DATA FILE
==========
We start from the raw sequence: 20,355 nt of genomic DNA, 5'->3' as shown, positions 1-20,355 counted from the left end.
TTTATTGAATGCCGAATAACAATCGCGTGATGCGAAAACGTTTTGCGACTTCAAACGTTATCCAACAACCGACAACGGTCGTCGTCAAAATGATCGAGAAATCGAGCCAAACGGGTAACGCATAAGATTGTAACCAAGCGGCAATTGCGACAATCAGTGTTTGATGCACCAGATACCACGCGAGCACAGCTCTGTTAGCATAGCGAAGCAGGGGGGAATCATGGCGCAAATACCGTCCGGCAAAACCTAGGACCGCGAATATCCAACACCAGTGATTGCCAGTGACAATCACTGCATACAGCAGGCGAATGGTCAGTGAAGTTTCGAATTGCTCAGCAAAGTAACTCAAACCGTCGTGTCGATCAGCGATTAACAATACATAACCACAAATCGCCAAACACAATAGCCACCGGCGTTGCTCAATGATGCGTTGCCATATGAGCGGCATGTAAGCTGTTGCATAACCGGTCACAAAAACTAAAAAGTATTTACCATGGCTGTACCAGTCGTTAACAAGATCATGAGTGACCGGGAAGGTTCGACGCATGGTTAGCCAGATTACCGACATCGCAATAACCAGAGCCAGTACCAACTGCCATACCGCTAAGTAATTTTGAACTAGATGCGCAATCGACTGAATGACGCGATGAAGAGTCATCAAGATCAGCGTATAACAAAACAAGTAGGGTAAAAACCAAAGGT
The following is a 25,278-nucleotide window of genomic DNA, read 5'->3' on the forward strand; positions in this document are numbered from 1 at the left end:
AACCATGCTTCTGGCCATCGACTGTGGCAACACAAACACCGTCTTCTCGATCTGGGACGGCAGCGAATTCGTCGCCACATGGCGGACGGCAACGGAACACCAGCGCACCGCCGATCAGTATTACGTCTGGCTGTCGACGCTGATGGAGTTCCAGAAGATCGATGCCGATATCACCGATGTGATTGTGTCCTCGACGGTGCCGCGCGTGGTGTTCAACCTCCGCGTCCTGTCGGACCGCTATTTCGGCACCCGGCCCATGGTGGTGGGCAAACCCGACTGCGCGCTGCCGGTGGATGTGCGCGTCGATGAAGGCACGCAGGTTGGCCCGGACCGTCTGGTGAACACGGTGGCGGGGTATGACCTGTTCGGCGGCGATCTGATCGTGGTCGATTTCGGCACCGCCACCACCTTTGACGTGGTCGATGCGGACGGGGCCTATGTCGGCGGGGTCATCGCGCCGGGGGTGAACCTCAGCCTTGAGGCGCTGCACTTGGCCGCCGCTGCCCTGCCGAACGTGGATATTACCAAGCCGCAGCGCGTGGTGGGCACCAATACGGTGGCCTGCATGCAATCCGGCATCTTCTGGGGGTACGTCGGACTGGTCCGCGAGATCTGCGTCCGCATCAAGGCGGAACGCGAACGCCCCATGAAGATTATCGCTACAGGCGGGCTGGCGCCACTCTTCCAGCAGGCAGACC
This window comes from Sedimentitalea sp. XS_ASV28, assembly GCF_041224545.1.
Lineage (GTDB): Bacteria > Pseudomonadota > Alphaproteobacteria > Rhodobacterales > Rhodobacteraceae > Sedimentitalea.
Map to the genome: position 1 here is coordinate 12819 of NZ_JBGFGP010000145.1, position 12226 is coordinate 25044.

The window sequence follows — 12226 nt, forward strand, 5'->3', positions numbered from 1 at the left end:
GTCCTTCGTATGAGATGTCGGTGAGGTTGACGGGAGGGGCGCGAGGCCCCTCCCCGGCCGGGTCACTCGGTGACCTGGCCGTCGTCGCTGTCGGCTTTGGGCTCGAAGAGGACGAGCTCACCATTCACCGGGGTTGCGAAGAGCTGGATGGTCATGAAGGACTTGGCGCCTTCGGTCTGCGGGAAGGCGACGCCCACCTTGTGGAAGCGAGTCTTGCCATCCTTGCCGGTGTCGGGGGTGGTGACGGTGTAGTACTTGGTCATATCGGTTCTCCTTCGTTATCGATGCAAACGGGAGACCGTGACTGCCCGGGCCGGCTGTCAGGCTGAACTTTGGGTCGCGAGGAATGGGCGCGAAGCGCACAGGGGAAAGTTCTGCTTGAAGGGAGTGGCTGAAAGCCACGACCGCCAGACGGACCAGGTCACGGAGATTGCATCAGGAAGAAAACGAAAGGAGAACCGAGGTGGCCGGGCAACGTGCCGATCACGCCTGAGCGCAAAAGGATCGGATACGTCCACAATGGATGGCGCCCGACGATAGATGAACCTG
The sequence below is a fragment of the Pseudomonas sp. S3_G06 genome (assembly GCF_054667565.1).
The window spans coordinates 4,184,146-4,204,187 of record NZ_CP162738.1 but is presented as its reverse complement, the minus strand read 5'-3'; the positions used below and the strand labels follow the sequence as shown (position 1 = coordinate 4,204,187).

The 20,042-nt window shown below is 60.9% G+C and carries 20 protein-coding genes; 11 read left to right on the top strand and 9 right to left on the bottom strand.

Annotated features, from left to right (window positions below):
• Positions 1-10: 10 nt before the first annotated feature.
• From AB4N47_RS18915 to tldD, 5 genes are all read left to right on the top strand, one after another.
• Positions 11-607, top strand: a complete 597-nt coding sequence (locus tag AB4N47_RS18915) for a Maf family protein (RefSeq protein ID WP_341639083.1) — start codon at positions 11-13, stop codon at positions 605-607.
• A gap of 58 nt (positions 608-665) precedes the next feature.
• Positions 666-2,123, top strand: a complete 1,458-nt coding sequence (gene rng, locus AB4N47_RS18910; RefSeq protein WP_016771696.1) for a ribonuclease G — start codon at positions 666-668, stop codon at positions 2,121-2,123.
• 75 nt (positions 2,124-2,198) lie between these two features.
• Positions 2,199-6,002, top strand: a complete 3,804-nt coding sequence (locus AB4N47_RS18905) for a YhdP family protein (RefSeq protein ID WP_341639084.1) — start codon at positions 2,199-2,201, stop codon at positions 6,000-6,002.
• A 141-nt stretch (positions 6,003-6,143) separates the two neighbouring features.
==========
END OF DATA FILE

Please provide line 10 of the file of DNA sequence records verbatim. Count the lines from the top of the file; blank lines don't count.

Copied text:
The sequence below is a fragment of the Pseudomonas sp. S3_G06 genome (assembly GCF_054667565.1).